Exchange-traded funds, also known as ETFs, are investment funds that are listed on a securities exchange and provide exposure to a range of shares or assets with a single purchase. ETFs can be ‘managed funds’ or ‘index funds’, or in other words, active or passive.
The Australian Finance Podcast episode below explains ETFs, index funds and managed funds in more detail:
About The VanEck Floating Rate ETF
The VanEck Vectors Floating Rate ETF invests in a portfolio of Australian dollar denominated floating-rate bonds with the aim of tracking the Bloomberg AusBond Credit FRN 0+ Yr Index.
The FLOT ETF is well-diversified, holding more than 200 floating rate bonds from Australian banks, foreign banks, other lending institutions and Australian real estate investment trusts (REITs).
The majority of these bonds (more than 99%) have a maturity fewer than five years, so most would be considered short-term bonds. Short-term bonds tend to offer lower interest rates and, because they are floating-rate bonds, the rates are tied to the current (low) interest rates.
So, it is no surprise that performance hasn’t been eye-catching. Over the last 12 months, the VanEck FLOT ETF has returned 2.67%, and it has returned 2.62% per year since inception in July 2017. We’ve seen three interest rate cuts this year which raises the price of fixed-rate bonds and provides capital gains, but for floating rate bonds it just reduces the interest paid.
The above returns take into account the FLOT ETF’s 0.22% per year management fee.
What Are Floating Rate Bonds?
While many bonds have a fixed interest payment, floating-rate bonds pay an interest rate that is periodically reset to equal some sort of reference rate, such as the cash rate, plus a quoted margin.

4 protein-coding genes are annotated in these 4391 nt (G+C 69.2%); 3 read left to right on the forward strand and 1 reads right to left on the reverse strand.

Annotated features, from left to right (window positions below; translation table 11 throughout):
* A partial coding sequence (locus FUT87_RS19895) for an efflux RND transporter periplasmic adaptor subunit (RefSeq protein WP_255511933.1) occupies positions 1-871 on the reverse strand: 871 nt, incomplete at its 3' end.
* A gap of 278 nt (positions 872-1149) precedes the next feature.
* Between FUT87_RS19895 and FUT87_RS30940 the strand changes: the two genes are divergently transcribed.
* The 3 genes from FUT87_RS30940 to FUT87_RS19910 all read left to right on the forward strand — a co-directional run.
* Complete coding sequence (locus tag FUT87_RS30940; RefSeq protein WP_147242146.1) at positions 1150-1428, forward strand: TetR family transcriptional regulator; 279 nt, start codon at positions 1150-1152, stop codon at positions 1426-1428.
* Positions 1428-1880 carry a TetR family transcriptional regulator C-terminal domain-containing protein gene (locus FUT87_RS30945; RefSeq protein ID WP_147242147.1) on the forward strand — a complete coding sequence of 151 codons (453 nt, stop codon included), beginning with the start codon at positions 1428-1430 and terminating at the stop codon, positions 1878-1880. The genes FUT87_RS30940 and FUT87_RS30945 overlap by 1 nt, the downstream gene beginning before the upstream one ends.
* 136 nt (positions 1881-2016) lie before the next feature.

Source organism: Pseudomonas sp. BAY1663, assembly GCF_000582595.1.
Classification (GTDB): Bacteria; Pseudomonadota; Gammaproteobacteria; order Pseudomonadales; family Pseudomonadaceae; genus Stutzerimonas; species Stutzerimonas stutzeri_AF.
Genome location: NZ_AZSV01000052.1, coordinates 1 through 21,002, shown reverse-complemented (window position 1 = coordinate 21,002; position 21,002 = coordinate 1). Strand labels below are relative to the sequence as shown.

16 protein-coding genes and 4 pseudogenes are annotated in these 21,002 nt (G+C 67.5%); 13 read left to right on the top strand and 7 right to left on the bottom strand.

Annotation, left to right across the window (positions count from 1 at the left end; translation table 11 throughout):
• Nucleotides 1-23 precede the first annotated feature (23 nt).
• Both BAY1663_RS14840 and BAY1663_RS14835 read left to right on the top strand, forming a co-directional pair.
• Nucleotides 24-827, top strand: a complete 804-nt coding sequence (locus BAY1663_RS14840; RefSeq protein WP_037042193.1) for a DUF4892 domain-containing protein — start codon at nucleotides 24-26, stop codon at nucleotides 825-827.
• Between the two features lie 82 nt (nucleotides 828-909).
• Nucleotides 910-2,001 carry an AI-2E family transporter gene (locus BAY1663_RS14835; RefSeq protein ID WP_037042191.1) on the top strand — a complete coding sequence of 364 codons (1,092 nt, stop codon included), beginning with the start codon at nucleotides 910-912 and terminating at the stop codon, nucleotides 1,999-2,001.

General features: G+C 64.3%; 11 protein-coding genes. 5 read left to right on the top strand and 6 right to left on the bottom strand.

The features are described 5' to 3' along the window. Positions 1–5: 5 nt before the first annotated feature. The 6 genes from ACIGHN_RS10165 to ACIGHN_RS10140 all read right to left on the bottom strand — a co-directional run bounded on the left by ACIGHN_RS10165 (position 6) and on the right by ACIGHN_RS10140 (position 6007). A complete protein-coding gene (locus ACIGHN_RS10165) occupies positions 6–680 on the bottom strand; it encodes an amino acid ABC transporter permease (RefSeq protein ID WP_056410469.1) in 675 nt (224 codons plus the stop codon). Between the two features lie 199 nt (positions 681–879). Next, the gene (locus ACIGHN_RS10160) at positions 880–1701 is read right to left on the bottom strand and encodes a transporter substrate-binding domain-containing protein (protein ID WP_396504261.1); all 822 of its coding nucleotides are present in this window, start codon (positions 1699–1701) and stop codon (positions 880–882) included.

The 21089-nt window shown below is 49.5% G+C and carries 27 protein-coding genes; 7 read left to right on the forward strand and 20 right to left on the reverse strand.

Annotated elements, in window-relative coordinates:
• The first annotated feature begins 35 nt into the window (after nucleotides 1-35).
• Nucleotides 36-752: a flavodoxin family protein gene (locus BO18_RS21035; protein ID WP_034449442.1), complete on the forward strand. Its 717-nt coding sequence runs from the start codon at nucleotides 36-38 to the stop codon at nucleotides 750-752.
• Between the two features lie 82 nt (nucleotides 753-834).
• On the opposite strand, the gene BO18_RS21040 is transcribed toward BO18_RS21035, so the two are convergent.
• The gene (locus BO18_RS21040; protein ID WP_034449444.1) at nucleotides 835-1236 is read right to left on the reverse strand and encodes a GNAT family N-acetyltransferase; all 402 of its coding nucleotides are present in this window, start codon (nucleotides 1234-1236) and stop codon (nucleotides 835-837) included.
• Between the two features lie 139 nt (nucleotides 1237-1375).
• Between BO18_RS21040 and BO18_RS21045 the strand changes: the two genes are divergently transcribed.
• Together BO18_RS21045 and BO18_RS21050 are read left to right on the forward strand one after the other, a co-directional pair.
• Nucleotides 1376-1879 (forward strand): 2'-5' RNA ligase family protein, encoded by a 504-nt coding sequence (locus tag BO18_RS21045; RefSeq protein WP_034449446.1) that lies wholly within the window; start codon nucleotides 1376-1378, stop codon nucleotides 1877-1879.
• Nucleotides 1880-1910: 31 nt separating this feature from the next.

This means that if interest rates were to rise, so too would interest payments on the floating bond, while the fixed bond payments would remain the same. This makes floating bond prices less sensitive to interest rate changes, so there is typically not much movement in the price.
Who Is The FLOT ETF For?
With returns around 2.6%, you may wonder who this ETF is suitable for. Floating-rate bonds are considered to be very conservative investments because of their price stability, meaning invested capital is relatively safe (compared to other asset classes).
The returns may be low, but a floating rate bond ETF could make sense as somewhere to hold excess cash. After all, no Australian bank account to my knowledge is offering a 2.6% interest rate. The FLOT ETF also pays monthly dividends for regular income.
Floating rate bonds may also make sense when interest rates rise because the bond coupons rise with the interest rates.
The VanEck Australian Floating Rate ETF may not be for everyone, but it certainly has its benefits in terms of regular, stable income. Whether it’s a good purchase now or not may come down to where interest rates are heading. If interest rates start to rise again, floating-rate bonds could be much better than fixed-rate bonds, but the opposite could be true for more interest rate cuts.
If this is all too confusing, our number one ETF pick is much easier to understand and offers an attractive dividend yield higher than 2.6%. You can see what it is in the free report below.
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Disclosure: At the time of writing, Max does not have a financial interest in any of the companies mentioned.